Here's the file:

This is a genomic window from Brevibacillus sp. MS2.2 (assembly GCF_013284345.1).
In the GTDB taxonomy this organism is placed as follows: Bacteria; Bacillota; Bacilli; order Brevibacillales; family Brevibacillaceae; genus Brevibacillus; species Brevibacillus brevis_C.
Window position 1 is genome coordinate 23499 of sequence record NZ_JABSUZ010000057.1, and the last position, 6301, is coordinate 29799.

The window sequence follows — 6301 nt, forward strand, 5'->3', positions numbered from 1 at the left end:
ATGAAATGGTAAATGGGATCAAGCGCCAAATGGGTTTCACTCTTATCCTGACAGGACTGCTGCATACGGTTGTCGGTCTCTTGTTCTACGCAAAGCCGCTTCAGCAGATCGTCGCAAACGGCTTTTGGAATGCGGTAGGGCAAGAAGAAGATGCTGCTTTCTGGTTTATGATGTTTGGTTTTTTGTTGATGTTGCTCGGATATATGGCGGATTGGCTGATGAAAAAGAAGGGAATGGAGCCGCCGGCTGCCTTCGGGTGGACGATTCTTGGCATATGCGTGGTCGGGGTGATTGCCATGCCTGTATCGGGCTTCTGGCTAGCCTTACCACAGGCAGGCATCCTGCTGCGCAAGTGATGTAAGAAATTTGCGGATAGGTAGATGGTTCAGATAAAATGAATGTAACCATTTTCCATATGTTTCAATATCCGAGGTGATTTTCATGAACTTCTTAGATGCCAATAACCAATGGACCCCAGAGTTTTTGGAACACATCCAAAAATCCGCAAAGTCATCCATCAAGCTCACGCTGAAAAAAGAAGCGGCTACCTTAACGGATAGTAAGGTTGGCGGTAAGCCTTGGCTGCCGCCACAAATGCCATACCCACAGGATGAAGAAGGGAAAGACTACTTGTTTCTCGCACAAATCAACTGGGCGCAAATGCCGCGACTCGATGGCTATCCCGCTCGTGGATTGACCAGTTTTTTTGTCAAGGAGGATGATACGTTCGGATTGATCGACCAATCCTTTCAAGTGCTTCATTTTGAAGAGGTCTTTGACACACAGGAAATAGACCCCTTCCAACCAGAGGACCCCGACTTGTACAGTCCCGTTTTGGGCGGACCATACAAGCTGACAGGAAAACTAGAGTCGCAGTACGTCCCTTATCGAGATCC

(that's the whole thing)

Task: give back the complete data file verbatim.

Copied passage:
This is a genomic window from Brevibacillus sp. MS2.2 (assembly GCF_013284345.1).
In the GTDB taxonomy this organism is placed as follows: Bacteria; Bacillota; Bacilli; order Brevibacillales; family Brevibacillaceae; genus Brevibacillus; species Brevibacillus brevis_C.
Window position 1 is genome coordinate 23499 of sequence record NZ_JABSUZ010000057.1, and the last position, 6301, is coordinate 29799.

The window sequence follows — 6301 nt, forward strand, 5'->3', positions numbered from 1 at the left end:
ATGAAATGGTAAATGGGATCAAGCGCCAAATGGGTTTCACTCTTATCCTGACAGGACTGCTGCATACGGTTGTCGGTCTCTTGTTCTACGCAAAGCCGCTTCAGCAGATCGTCGCAAACGGCTTTTGGAATGCGGTAGGGCAAGAAGAAGATGCTGCTTTCTGGTTTATGATGTTTGGTTTTTTGTTGATGTTGCTCGGATATATGGCGGATTGGCTGATGAAAAAGAAGGGAATGGAGCCGCCGGCTGCCTTCGGGTGGACGATTCTTGGCATATGCGTGGTCGGGGTGATTGCCATGCCTGTATCGGGCTTCTGGCTAGCCTTACCACAGGCAGGCATCCTGCTGCGCAAGTGATGTAAGAAATTTGCGGATAGGTAGATGGTTCAGATAAAATGAATGTAACCATTTTCCATATGTTTCAATATCCGAGGTGATTTTCATGAACTTCTTAGATGCCAATAACCAATGGACCCCAGAGTTTTTGGAACACATCCAAAAATCCGCAAAGTCATCCATCAAGCTCACGCTGAAAAAAGAAGCGGCTACCTTAACGGATAGTAAGGTTGGCGGTAAGCCTTGGCTGCCGCCACAAATGCCATACCCACAGGATGAAGAAGGGAAAGACTACTTGTTTCTCGCACAAATCAACTGGGCGCAAATGCCGCGACTCGATGGCTATCCCGCTCGTGGATTGACCAGTTTTTTTGTCAAGGAGGATGATACGTTCGGATTGATCGACCAATCCTTTCAAGTGCTTCATTTTGAAGAGGTCTTTGACACACAGGAAATAGACCCCTTCCAACCAGAGGACCCCGACTTGTACAGTCCCGTTTTGGGCGGACCATACAAGCTGACAGGAAAACTAGAGTCGCAGTACGTCCCTTATCGAGATCC